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Public Statements

Stop the Overprinting (STOP) Act

Floor Speech

By:
Date:
Location: Washington, DC

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Mr. LEE of New York. I thank the gentleman for yielding and for his assistance in bringing this bill to the floor.

Mr. Speaker, our national debt just recently broke $14 trillion. It is well past time for Washington to get serious about cutting spending, and that effort starts right here in our own House.

With this in mind, Speaker Boehner proposed a measure to cut every Member's budget by 5 percent. In a 410-13 vote, the measure to save $35 million easily passed. It's called leading by example.

Another simple way to continue this process is by passing legislation that I brought up in the last Congress and which became part of the YouCut initiative, which gives all taxpayers the ability to vote on what Federal spending they want Congress to cut.

When a Member of Congress introduces or originally cosponsors a bill, we automatically receive multiple printed copies of the legislation, regardless if we have asked for them.

When the health care bill was introduced, the Government Printing Office printed and delivered over 100,000 pieces of paper to the original cosponsors alone. That is just one single piece of legislation we're talking about. At the start of Congress, the Small Business Paperwork Mandate Elimination Act, which repeals the onerous 1099 provision of the health care bill, won the support of 245 original cosponsors, all of whom will automatically receive multiple printed copies of the bill.

For each bill introduced, there are between 300 and 475 copies printed. This overprinting of bills is wasteful and inefficient at a time when we need to be tightening our budgetary belts and looking for greater efficiencies. In the 111th Congress, nearly 14,000 bills were introduced. That is a lot of unnecessary and costly printing.

That is why I introduced the Stop the OverPrinting Act--to save both time and money. This bill is a near mirror image of the legislation I introduced last year in H.R. 4640, keeping with the initial intent to strictly end the wasteful practice of printing copies of legislation for Members.

However, note that this bill will not hinder the daily operation of the House, the archiving process, or affect the transparency that this Congress has made a priority. This legislation will lead to significant savings each and every year--money that can be used, frankly, for better uses.

With technological advancements, we have become a paperless world. It is a waste of taxpayer dollars to automatically print and send multiple unsolicited copies of something that is readily available online. Should a Member's office truly need a printed copy, they will still be available in the document rooms and also in the committees.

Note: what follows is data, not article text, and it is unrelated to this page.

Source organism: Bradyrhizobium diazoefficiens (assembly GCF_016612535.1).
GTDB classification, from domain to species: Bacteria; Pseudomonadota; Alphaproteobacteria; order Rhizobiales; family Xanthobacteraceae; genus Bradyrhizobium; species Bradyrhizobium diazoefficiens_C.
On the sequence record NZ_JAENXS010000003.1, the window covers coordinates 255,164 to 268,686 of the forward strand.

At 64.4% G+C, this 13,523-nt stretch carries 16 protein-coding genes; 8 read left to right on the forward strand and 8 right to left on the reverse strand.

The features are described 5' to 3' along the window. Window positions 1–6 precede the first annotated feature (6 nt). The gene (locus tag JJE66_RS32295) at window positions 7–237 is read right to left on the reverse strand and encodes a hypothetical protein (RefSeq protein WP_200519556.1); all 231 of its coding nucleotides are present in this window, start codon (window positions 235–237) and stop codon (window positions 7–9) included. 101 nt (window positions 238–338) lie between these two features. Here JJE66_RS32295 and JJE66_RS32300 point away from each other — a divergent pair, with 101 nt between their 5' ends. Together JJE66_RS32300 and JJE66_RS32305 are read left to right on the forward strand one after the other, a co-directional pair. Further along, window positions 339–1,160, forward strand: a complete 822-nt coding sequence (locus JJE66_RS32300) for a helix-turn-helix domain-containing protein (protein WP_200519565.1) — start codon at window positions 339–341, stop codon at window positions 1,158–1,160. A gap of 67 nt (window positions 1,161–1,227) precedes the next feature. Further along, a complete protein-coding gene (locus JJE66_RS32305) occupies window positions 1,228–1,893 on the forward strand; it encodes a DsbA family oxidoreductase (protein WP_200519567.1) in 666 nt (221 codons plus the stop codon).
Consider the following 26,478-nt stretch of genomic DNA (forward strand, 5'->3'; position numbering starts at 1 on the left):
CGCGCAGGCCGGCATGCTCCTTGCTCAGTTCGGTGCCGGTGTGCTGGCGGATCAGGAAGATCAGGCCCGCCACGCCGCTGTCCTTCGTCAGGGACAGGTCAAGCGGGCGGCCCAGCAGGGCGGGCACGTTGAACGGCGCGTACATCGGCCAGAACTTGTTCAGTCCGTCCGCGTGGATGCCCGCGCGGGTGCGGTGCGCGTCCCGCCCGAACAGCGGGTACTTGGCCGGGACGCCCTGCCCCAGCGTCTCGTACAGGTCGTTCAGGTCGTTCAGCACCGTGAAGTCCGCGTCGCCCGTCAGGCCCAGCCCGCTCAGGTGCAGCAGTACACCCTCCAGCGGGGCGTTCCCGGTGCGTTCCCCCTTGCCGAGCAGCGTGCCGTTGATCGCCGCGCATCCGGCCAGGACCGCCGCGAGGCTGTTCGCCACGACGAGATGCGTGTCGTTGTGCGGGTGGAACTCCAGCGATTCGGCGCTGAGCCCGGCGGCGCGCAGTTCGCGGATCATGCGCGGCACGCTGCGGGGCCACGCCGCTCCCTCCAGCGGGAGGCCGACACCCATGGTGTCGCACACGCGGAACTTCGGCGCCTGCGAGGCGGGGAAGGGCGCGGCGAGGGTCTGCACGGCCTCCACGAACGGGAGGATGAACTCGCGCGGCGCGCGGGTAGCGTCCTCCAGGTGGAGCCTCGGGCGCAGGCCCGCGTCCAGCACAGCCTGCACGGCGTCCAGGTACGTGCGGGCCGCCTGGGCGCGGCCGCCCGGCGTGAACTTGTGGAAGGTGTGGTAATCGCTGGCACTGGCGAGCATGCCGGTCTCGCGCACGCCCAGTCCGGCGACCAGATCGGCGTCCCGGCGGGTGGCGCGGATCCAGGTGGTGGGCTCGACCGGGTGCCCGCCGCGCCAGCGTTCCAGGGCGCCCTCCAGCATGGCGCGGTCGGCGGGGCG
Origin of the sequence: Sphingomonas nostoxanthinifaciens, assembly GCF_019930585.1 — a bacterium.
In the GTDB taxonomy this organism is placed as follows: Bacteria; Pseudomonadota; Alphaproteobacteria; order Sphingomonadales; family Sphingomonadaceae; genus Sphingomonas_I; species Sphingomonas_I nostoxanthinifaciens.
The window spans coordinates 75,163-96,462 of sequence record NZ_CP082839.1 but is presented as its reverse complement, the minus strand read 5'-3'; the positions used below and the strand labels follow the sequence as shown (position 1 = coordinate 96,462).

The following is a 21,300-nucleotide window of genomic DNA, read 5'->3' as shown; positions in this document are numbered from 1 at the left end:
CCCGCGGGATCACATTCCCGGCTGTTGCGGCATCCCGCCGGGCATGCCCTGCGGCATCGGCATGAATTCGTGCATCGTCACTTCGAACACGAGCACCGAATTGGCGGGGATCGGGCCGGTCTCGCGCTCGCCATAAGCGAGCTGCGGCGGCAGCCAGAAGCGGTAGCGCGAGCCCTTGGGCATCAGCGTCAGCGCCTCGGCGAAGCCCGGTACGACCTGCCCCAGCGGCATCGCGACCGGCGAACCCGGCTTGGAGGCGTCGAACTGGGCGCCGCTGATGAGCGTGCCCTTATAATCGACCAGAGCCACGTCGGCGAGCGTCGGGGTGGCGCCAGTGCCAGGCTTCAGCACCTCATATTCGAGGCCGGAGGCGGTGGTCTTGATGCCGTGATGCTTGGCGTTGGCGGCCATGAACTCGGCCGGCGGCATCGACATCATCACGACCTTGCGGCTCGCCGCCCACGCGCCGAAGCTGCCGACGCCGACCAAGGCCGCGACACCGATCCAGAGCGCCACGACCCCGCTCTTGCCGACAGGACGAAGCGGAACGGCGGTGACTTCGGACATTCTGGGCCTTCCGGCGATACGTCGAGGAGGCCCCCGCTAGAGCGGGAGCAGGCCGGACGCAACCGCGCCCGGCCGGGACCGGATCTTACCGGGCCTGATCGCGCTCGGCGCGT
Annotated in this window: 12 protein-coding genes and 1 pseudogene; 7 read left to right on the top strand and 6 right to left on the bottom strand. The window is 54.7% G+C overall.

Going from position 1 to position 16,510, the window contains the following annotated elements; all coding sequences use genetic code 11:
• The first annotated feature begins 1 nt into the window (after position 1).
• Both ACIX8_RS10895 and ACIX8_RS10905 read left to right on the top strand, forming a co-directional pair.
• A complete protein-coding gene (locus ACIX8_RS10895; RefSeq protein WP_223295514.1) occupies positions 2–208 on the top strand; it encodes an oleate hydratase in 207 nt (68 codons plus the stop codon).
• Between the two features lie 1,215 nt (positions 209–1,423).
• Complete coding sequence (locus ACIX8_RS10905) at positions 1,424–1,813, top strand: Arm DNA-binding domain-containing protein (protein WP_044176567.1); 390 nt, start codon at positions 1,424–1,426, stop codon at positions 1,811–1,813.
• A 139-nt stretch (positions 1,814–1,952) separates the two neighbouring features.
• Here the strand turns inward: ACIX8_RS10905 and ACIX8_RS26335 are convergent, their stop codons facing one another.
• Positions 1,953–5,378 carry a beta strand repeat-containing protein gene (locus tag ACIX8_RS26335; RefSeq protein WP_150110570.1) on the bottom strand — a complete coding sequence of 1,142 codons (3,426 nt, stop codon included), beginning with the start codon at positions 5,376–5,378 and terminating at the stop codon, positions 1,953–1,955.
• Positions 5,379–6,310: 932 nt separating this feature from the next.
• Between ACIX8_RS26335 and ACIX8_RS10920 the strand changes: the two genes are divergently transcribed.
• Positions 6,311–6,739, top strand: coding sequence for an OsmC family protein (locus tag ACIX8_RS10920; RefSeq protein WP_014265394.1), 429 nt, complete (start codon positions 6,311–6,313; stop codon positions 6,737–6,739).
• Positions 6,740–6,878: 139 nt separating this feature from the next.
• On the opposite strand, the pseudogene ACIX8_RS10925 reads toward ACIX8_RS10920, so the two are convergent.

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Mr. LEE of New York. Too many people in Washington don't seem to care about the dollar amount unless it has a ``B'' or a ``T'' after it, and that is the type of mentality that needs to change here in Washington and was mandated in the November elections. We need to be looking for cost savings and turning over every possible rock. With our current deficit, there should be no such thing as spending cuts just being a drop in the bucket. Every dollar and every cent counts in the real world, and it should here, too.

The money we spend here in Congress is not ours; it is the people's. House Republicans have been stressing this for some time, and together we proposed over $155 billion in savings for taxpayers throughout the 111th Congress with the YouCut initiative alone. Through this program, Americans asked Congress to support spending cuts on a wide variety of issues, including the End the Stimulus Advertising Act, which would have eliminated the unneeded highway signs notifying the public of stimulus-funded projects. With no real purpose, tens of millions of dollars could have been saved. Also considered were proposals requiring Federal employees to pay back taxes, stopping the cycle of bailouts, and putting Fannie Mae and Freddie Mac back on budget.

The American people have spoken loudly that we must get our fiscal house in order. While previous efforts to curb wasteful spending were not successful, I am hoping that under our new leadership we will have far better results.

I would like to thank the leadership for their support in working to implement laws that will reform flawed aspects of our government and save taxpayer dollars, be it a dollar, a million, or a billion. I am encouraged by the fact that the new majority is listening to the will of the people to eliminate inefficiency and waste. Passing the Stop the OverPrinting Act today is an important step in beginning this process.

I urge all my colleagues to support this commonsense bill.

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